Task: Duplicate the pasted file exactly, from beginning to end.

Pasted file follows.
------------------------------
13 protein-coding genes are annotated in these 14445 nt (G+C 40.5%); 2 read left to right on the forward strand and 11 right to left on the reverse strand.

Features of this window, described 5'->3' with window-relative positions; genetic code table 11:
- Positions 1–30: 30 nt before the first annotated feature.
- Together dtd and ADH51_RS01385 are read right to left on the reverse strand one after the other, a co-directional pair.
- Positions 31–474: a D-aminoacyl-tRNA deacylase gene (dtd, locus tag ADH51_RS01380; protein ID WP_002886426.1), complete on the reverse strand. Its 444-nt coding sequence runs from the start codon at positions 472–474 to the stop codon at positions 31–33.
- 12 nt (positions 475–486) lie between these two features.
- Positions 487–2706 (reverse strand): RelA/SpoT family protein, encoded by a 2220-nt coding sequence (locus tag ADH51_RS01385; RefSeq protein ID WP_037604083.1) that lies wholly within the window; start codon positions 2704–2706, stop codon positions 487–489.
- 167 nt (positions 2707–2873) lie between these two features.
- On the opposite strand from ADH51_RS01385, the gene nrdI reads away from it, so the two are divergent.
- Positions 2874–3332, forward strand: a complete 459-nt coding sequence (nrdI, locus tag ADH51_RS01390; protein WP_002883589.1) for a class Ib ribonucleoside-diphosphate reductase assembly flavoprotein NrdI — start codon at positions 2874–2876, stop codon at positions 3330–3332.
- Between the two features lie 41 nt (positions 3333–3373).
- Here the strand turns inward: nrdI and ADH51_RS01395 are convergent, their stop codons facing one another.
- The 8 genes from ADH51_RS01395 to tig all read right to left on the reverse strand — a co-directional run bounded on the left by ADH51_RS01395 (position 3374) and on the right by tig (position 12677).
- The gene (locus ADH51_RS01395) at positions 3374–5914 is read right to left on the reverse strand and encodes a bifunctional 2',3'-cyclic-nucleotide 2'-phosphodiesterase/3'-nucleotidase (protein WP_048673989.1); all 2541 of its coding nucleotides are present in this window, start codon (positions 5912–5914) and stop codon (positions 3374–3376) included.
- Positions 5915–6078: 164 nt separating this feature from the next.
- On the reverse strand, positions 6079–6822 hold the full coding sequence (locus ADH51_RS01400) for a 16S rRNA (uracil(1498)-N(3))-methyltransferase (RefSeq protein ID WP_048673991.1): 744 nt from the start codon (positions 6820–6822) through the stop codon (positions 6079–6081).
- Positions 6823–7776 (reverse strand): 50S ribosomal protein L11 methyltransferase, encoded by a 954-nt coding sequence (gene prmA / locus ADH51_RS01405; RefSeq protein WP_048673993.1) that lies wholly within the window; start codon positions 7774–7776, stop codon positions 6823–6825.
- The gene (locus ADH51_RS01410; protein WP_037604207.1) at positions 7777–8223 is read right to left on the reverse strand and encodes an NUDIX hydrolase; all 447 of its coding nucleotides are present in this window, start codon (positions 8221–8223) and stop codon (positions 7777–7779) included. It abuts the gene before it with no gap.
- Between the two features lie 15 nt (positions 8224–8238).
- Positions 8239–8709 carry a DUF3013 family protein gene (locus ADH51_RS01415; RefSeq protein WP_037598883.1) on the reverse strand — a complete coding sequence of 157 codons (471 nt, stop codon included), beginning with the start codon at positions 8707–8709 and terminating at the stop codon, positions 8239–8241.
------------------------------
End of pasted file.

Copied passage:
13 protein-coding genes are annotated in these 14445 nt (G+C 40.5%); 2 read left to right on the forward strand and 11 right to left on the reverse strand.

Features of this window, described 5'->3' with window-relative positions; genetic code table 11:
- Positions 1–30: 30 nt before the first annotated feature.
- Together dtd and ADH51_RS01385 are read right to left on the reverse strand one after the other, a co-directional pair.
- Positions 31–474: a D-aminoacyl-tRNA deacylase gene (dtd, locus tag ADH51_RS01380; protein ID WP_002886426.1), complete on the reverse strand. Its 444-nt coding sequence runs from the start codon at positions 472–474 to the stop codon at positions 31–33.
- 12 nt (positions 475–486) lie between these two features.
- Positions 487–2706 (reverse strand): RelA/SpoT family protein, encoded by a 2220-nt coding sequence (locus tag ADH51_RS01385; RefSeq protein ID WP_037604083.1) that lies wholly within the window; start codon positions 2704–2706, stop codon positions 487–489.
- 167 nt (positions 2707–2873) lie between these two features.
- On the opposite strand from ADH51_RS01385, the gene nrdI reads away from it, so the two are divergent.
- Positions 2874–3332, forward strand: a complete 459-nt coding sequence (nrdI, locus tag ADH51_RS01390; protein WP_002883589.1) for a class Ib ribonucleoside-diphosphate reductase assembly flavoprotein NrdI — start codon at positions 2874–2876, stop codon at positions 3330–3332.
- Between the two features lie 41 nt (positions 3333–3373).
- Here the strand turns inward: nrdI and ADH51_RS01395 are convergent, their stop codons facing one another.
- The 8 genes from ADH51_RS01395 to tig all read right to left on the reverse strand — a co-directional run bounded on the left by ADH51_RS01395 (position 3374) and on the right by tig (position 12677).
- The gene (locus ADH51_RS01395) at positions 3374–5914 is read right to left on the reverse strand and encodes a bifunctional 2',3'-cyclic-nucleotide 2'-phosphodiesterase/3'-nucleotidase (protein WP_048673989.1); all 2541 of its coding nucleotides are present in this window, start codon (positions 5912–5914) and stop codon (positions 3374–3376) included.
- Positions 5915–6078: 164 nt separating this feature from the next.
- On the reverse strand, positions 6079–6822 hold the full coding sequence (locus ADH51_RS01400) for a 16S rRNA (uracil(1498)-N(3))-methyltransferase (RefSeq protein ID WP_048673991.1): 744 nt from the start codon (positions 6820–6822) through the stop codon (positions 6079–6081).
- Positions 6823–7776 (reverse strand): 50S ribosomal protein L11 methyltransferase, encoded by a 954-nt coding sequence (gene prmA / locus ADH51_RS01405; RefSeq protein WP_048673993.1) that lies wholly within the window; start codon positions 7774–7776, stop codon positions 6823–6825.
- The gene (locus ADH51_RS01410; protein WP_037604207.1) at positions 7777–8223 is read right to left on the reverse strand and encodes an NUDIX hydrolase; all 447 of its coding nucleotides are present in this window, start codon (positions 8221–8223) and stop codon (positions 7777–7779) included. It abuts the gene before it with no gap.
- Between the two features lie 15 nt (positions 8224–8238).
- Positions 8239–8709 carry a DUF3013 family protein gene (locus ADH51_RS01415; RefSeq protein WP_037598883.1) on the reverse strand — a complete coding sequence of 157 codons (471 nt, stop codon included), beginning with the start codon at positions 8707–8709 and terminating at the stop codon, positions 8239–8241.